The Medicare Payment Advisory Commission (MedPAC) is an independent congressional agency that advises Congress on issues related to the Medicare program, including payment, access to and quality of care. You can learn more about MedPAC here.
Later this week, Thursday, April 6th, MedPAC will vote on a series of draft recommendations affecting Medicare Part B and how it covers and provides access to physician-administered medicines. Here are a few things to watch for:1. Changes to Average Sales Price
Medicare Part B covers a subset of prescription medicines used by patients with serious and complex conditions who currently have few or no other treatment options. The current Medicare Part B payment methodology – Average Sales Price (ASP) – is an effective, market-based pricing mechanism that successfully balances patient access with controlling costs, as demonstrated by the fact that spending on Part B medicines represents a small and stable share of overall Medicare Part B spending and provides significant value to patients. In the current system, the add-on fee covers purchasing variability based on location, size of practice and also helps cover other overhead costs and ongoing patient monitoring for providers who administer Part B drugs. Reducing the add-on fee could mean that some providers, particularly those in rural or small practices, would be unable to continue providing medicines to their patients. Learn more about how ASP works here and here.2. Consolidated billing codes
A draft recommendation to “consolidate billing” for biologic products would allow the government to blend coding and payment for all innovator biologics and their biosimilars. This proposal creates concerns about using clinically appropriate treatments for patients, patient safety and incentives for competition. These blended coding proposals could have more harmful consequences for patients down the road and could hurt the competitive market for Part B medicines. Learn more about billing and coding for biologics in Part B here.3. ASP rebates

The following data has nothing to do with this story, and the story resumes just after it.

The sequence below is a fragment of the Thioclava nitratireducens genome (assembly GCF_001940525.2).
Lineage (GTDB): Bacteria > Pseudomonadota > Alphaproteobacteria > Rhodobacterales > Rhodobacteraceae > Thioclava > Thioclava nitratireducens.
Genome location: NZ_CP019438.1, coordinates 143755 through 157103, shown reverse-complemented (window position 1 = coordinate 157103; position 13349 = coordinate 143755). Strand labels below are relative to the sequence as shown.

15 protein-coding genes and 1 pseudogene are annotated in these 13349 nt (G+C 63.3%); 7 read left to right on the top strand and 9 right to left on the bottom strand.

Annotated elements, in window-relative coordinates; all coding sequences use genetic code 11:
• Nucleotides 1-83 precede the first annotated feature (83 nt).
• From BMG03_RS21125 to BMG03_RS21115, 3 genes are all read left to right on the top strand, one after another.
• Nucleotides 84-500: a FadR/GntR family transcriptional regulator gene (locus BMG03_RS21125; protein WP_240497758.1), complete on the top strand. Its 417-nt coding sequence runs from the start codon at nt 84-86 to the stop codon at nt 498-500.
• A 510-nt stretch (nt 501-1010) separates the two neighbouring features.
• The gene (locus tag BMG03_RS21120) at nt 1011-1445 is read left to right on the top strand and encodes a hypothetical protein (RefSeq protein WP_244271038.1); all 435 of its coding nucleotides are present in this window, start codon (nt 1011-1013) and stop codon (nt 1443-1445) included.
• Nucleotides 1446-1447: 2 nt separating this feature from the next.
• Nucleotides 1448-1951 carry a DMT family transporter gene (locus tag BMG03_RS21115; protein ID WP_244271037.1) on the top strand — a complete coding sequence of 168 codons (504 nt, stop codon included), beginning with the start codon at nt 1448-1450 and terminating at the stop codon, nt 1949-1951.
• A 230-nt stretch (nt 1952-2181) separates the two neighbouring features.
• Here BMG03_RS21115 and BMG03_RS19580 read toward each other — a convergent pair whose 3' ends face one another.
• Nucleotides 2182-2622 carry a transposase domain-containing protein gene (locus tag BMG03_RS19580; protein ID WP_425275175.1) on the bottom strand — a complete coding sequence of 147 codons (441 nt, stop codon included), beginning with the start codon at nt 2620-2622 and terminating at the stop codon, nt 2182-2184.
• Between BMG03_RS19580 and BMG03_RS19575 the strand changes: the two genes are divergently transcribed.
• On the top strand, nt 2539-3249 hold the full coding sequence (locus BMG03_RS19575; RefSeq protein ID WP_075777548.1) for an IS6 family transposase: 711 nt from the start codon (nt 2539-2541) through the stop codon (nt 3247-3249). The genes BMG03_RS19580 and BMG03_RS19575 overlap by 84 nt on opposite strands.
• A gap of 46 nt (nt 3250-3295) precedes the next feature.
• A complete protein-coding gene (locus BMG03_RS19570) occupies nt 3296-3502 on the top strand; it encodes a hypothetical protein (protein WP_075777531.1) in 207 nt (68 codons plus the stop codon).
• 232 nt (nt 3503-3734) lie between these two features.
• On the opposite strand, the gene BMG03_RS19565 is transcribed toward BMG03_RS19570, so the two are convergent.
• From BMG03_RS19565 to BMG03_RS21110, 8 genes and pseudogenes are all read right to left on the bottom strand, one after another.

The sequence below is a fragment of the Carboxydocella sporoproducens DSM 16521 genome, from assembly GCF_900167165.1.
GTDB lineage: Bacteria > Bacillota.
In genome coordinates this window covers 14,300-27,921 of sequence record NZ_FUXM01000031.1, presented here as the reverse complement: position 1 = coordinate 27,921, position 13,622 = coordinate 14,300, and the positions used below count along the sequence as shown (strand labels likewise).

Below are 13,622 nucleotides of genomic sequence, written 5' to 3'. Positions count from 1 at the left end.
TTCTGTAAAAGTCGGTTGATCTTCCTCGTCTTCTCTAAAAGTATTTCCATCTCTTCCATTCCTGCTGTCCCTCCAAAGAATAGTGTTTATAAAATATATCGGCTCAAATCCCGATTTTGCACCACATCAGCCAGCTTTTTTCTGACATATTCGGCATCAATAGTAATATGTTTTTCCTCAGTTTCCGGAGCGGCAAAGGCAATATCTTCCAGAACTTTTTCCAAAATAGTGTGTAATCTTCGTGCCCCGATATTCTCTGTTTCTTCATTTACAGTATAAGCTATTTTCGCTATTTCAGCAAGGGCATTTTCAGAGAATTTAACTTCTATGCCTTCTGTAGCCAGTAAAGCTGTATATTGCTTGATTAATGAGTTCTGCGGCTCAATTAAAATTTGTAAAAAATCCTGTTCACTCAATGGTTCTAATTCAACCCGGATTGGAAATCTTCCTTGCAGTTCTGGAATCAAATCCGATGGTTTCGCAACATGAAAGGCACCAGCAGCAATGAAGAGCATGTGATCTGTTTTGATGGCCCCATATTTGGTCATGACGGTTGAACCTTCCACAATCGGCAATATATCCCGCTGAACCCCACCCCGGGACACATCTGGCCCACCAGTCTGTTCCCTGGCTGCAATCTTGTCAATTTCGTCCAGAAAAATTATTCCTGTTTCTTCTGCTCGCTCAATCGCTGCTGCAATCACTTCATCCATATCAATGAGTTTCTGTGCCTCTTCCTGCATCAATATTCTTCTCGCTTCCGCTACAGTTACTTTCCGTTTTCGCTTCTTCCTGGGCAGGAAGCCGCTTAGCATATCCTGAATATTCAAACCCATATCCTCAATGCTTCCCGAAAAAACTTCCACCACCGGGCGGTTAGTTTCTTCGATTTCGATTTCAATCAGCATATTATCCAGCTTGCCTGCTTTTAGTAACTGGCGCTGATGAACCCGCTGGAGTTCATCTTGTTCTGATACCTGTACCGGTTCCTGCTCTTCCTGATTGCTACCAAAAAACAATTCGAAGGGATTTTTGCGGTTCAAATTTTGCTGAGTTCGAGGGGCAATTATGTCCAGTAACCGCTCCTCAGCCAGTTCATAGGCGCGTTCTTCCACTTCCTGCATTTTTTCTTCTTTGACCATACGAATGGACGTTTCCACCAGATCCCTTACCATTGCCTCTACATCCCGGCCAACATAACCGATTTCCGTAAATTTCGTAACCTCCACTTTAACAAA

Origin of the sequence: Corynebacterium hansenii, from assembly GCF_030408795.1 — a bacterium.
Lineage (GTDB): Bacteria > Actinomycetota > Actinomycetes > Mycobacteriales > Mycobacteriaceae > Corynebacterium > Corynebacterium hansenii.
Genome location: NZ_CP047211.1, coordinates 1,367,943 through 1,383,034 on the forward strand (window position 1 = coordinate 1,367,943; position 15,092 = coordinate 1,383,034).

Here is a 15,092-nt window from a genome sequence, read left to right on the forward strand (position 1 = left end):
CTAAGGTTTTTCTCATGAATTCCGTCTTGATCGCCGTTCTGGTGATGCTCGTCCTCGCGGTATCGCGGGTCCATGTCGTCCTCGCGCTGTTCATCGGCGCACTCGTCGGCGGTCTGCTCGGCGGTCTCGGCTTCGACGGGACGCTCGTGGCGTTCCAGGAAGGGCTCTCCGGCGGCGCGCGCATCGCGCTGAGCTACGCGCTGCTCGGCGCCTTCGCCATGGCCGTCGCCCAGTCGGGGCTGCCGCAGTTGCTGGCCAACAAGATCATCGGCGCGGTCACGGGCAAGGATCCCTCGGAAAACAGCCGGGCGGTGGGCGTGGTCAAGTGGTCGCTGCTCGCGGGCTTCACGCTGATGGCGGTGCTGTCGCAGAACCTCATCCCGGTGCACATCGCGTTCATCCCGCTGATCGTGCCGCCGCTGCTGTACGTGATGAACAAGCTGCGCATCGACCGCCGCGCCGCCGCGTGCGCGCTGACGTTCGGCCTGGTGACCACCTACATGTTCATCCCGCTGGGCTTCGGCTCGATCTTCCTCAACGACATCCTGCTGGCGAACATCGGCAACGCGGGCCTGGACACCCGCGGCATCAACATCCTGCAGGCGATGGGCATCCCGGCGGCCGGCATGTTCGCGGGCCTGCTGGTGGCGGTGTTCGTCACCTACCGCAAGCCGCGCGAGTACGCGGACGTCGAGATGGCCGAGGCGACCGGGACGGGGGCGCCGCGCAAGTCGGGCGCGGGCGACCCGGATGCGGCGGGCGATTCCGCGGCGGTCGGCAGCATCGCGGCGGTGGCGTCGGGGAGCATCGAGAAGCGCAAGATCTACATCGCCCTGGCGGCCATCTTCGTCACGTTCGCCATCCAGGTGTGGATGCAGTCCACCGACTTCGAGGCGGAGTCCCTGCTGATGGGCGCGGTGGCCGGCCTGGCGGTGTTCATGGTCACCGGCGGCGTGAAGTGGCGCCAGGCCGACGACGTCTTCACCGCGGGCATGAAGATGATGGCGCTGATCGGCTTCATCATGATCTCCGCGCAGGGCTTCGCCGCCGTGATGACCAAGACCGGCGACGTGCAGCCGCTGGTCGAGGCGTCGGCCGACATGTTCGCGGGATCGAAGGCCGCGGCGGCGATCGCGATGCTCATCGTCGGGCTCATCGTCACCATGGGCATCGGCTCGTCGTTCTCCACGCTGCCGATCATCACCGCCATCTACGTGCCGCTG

Another draft recommendation would require manufacturers to pay a rebate to the Centers for Medicare & Medicaid Services (CMS) if a product’s ASP grew faster than an inflation benchmark – a form of government price controls. ASP is a market-based price and so it can fluctuate overtime depending on the discounts that are being negotiated in the private market. Applying government price controls in Part B in the form of a manufacturer rebate could stifle innovation in products that are used to treat diseases that disproportionately affect the elderly, resulting in reduced therapeutic options for patients.4. Changes to drug purchasing program
A draft recommendation called the “drug value program” includes redesigning and restarting Medicare Part B’s competitive acquisition program, which failed in the past. Unfortunately, the redesigned “drug value program” would include government price controls and establish a binding arbitration process for new drugs. While this program is often described as making Part B more competitive, government price setting would in fact do the opposite. The new program could also restrict patient access through new tools such as formularies and prior authorization. These changes ignore the competitive forces at work in the current Part B market to control costs. The ASP mechanism has been successful at moderating price growth over time, and even CMS has noted multiple competitive factors are at work to keep prices stable. Learn more about Part B spending here.
These proposed changes to Medicare Part B could have a detrimental impact on access for patients who rely on Part B therapies. Keep an eye on MedPAC activity later this week to see what happens with these draft recommendations.